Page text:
My FIRST of [hopefully] many blog posts!
For Christmas this year Wes bought me my precious Kitchen Aid stand mixer. Let me have a moment to gush about how much I love it and it’s way of making things look and taste ten times better..Mmm!
Wes is my boyfriend by the way- he’s equally amazing! I’m sure he’ll love that I’m comparing him to the mixer.
Anyways, we have been renovating our home over the past year and have neglected to do much in the kitchen- which is silly since some of us spend A LOT of time in there. That was until I got the mixer! It just didn’t look right sitting upon an old, desperate looking counter.
Conveniently enough, Wes was gifted a wet-tile saw.. Of course light bulbs flashed and sparks flew [in my head] -we’ll tile the counter!
And so the reno began..
First we removed the electrical outlets and the old back splash. And disconnected the faucet and removed the sink- the grunge under the lip of sink was NOT pretty so I soaked it for a few minutes with water and vinegar and wiped it clean.
We decided to cut the edge of the counter square to make it easier to tile and removed the drawers so they weren’t in the way of the saw.
Next, we laid out our tiles in the pattern that we wanted and Wes made the cuts that were necessary. We used pennies rather than tile spacers to get a thinner grout line.
While Wes finished making cuts I started to mix the mortar. This is a messy, tedious step! Especially when you don’t have a concrete mixer attachment for your drill. You want the consistency of peanut butter, but I’m telling you- that stuff is heavy to mix by hand! I was even tempted to whip it up in the stand mixer, but shot that idea down fast after envisioning cupcakes iced in mortar.
We then spread the mortar and and set the tiles!
By the end of Day 1 we had the counter top tiled and the mortar cleaned off the tops- another time consuming messy job!
But the end result was nearing!
We started Day 2 by laying out the pattern for the back splash and again, making the necessary cuts. This was a little more time consuming as there were a lot more cuts because of the detailed design pattern. We went with square tiles separated with a thin band and finished off the day by cleaning and preparing the grout lines by removing the mortar that seeped up the sides of the tile and into the cracks.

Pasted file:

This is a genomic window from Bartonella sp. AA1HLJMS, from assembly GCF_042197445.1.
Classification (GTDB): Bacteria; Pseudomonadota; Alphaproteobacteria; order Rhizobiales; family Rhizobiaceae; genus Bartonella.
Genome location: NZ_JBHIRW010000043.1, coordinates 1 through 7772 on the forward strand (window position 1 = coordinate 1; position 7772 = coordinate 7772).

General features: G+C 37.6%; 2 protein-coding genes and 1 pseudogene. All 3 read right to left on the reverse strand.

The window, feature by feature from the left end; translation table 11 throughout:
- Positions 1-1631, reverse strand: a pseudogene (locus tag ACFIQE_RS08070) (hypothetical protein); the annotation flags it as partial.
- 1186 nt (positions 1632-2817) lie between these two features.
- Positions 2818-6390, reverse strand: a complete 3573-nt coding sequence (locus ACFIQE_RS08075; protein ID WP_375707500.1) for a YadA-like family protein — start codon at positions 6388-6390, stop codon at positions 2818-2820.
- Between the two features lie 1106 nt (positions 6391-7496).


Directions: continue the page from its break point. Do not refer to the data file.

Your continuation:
Day 3 we began by sealing the tile with a high gloss sealer and waited the recommended hour before grouting. We sealed before grouting because we found that most DIY sites said this step would help to make the grout clean up easier and since we were using a matte tile and wanted more of a glossy finish we figured doing this would help us achieve our desired “look”.
Mixing the grout was a lot easier then mortar as the consistency needed to be more like mayonnaise rather than peanut butter.
I don’t care what anyone tells you- grout is not easy to clean! The less mess you make while trying to fill the gaps the better, obviously! If you’re not professional tilers, which we definitely are NOT I would certainly recommend you only grout a 3 by 3 section and clean the tiles as you go- otherwise you will spend HOURS of your Sunday evening cleaning and scrubbing, and cleaning and scrubbing and cleaning and scrubbing..
We found that having one of us clean the tiles with a damp sponge and the other following behind with a dry cloth really helped to remove that grout “haze”.
The best way to test if your grout is dry is to press your thumb nail into it- if it leaves a mark it’s not dry, if it doesn’t than you’re ready to seal!
We used a grout sealer ‘spray’ from Home Depot to saturate the grout lines and wiped away the excess with a damp cloth.
The high gloss finishing seal that we put on the tiles at the end really boosted the color and gave us that wet-glossy look we were going for and since we had put a coat on before grouting, we only needed one more to “seal the deal”!!